1. Support deregulated trading hours.
There's little chance Kmart will want to come to a city that won't allow them to trade on a Sunday. When the council voted to forbid larger businesses from trading on a Sunday, they effectively told large companies "we don't really want you here".
If Geraldton wants to be seen as open for business, the first thing it needs to change is the laws that stop people from doing business when they choose.
2. Write to Kmart.
At the end of the day, council can grease the rails to make things a bit easier for businesses, but they can't force them to come here.
And whenever another business announces that they plan to open, a bunch of people pipe up and say "we want Kmart instead" as if those things are in any way related. If you're one of those people, please take a moment to slap yourself.
One cannot buy a Kmart franchise, the way one can own a Hog's Breath franchise. One cannot just choose to start their own Kmart store, no matter how wealthy they are. The only business that can open a Kmart is... Kmart, which is a subsidiary of Wesfarmers.
So contact Kmart and tell them you want them to come to Geraldton.
3. Talk to your councillors and tell them it's a priority for you.
When the day comes that Kmart puts in a building application for Geraldton, if the people who vote on their proposal know you seriously want Kmart, they may not put ridiculous restrictions on Kmart, scaring them away from Geraldton and enticing them to open a store elsewhere.
It's the council's job to push through what would be best for the wider community. So let your councillors know if you want a Kmart.
4. Talk to your friends about why you want a Kmart.
Whenever the Kmart debate crops up, there are the dissenting voices who claim Kmart would be terrible for Geraldton.
These people typically don't struggle to buy groceries each week, and don't know what it's like to struggle to feed their kids.
They condescendingly tell the poorer folks in our community that Geraldton doesn't need a large discount department store, and everyone should buy expensive handcrafted homewares like they do.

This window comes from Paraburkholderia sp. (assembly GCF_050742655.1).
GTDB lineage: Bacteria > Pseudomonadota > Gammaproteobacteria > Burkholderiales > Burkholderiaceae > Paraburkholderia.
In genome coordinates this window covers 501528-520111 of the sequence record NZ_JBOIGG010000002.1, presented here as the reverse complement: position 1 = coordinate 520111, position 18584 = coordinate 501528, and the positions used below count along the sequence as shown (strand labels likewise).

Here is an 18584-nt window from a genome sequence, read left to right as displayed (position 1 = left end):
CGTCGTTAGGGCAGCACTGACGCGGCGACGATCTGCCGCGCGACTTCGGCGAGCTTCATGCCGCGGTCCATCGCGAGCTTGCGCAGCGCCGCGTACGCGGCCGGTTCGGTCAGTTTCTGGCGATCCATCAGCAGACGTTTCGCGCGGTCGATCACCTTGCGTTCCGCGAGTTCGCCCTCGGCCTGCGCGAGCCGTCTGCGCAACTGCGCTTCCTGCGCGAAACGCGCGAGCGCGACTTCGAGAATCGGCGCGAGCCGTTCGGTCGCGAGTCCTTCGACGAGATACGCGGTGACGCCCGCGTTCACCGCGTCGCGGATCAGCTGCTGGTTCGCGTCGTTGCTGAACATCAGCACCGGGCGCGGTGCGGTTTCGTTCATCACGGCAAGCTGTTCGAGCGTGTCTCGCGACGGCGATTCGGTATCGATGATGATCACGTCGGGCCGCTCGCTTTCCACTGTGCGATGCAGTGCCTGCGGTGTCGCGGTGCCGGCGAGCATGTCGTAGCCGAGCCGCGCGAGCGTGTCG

I know this, because I was one of these people.
I met a single mum who explained to me how much she loved Kmart, how she could not really afford much each week, and how Target really was substantially more expensive than Kmart. She told me how whenever she or a relative of her's went to Perth she stocked up on items from Kmart.
I realised I had been a condescending douchebag and had forgotten what it was like to live week to week, barely making ends meet.
So chat to your friends and explain why you want a Kmart. Seeing the world through other people's eyes really does help.
5. Support local businesses and let them know you still plan to continue shopping with them even after Kmart arrives.
Having a Kmart in Geraldton will hopefully stop some of the money bleeding out of the local economy through online shopping and shopping trips to Perth. But we want to continue to support the local businesses that support us.
It's tough being a small business owner. Often people look at you like you're one of the elite, when the truth is more likely that you're struggling to pay your mortgage just like everyone else.
You just have more stress and more responsibility.
And to some of these small business owners, the idea of a Kmart coming to town conjures up thoughts of a big conglomerate crushing boutique retailers and ultimately giving shoppers less choice and less quality.
But I know personally, that while I may go to Kmart at times instead of Target, the intangibles that the smaller shops offer are something Kmart can never offer.
So reassure the business owners you know that you will continue shopping with them even if a discount department store ever arrives in Geraldton.
These small businesses are in many ways the lifeblood of our town, with many of the owners being among the most proactive and involved members of the community. They deserve our support.